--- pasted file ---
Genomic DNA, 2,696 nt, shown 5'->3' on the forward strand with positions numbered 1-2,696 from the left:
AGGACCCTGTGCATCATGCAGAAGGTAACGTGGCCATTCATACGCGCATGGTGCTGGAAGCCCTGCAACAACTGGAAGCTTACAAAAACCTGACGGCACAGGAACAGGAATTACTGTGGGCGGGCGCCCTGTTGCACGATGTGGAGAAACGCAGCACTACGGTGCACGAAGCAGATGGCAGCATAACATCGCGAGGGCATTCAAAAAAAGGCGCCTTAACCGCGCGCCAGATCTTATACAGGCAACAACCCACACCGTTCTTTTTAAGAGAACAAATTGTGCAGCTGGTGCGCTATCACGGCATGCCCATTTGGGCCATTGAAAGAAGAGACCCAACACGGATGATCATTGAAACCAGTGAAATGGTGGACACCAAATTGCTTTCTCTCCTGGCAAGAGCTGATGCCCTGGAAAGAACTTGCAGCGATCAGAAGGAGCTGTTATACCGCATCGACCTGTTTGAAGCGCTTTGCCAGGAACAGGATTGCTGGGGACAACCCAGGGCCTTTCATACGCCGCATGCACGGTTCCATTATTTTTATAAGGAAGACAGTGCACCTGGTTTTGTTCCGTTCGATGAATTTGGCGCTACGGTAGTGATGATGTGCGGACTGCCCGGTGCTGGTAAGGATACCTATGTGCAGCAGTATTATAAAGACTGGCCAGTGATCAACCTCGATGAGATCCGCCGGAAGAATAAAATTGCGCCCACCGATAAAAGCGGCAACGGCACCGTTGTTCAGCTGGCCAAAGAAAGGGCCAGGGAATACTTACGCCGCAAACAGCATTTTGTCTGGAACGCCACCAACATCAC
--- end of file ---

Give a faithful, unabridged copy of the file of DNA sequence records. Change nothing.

Genomic DNA, 2,696 nt, shown 5'->3' on the forward strand with positions numbered 1-2,696 from the left:
AGGACCCTGTGCATCATGCAGAAGGTAACGTGGCCATTCATACGCGCATGGTGCTGGAAGCCCTGCAACAACTGGAAGCTTACAAAAACCTGACGGCACAGGAACAGGAATTACTGTGGGCGGGCGCCCTGTTGCACGATGTGGAGAAACGCAGCACTACGGTGCACGAAGCAGATGGCAGCATAACATCGCGAGGGCATTCAAAAAAAGGCGCCTTAACCGCGCGCCAGATCTTATACAGGCAACAACCCACACCGTTCTTTTTAAGAGAACAAATTGTGCAGCTGGTGCGCTATCACGGCATGCCCATTTGGGCCATTGAAAGAAGAGACCCAACACGGATGATCATTGAAACCAGTGAAATGGTGGACACCAAATTGCTTTCTCTCCTGGCAAGAGCTGATGCCCTGGAAAGAACTTGCAGCGATCAGAAGGAGCTGTTATACCGCATCGACCTGTTTGAAGCGCTTTGCCAGGAACAGGATTGCTGGGGACAACCCAGGGCCTTTCATACGCCGCATGCACGGTTCCATTATTTTTATAAGGAAGACAGTGCACCTGGTTTTGTTCCGTTCGATGAATTTGGCGCTACGGTAGTGATGATGTGCGGACTGCCCGGTGCTGGTAAGGATACCTATGTGCAGCAGTATTATAAAGACTGGCCAGTGATCAACCTCGATGAGATCCGCCGGAAGAATAAAATTGCGCCCACCGATAAAAGCGGCAACGGCACCGTTGTTCAGCTGGCCAAAGAAAGGGCCAGGGAATACTTACGCCGCAAACAGCATTTTGTCTGGAACGCCACCAACATCAC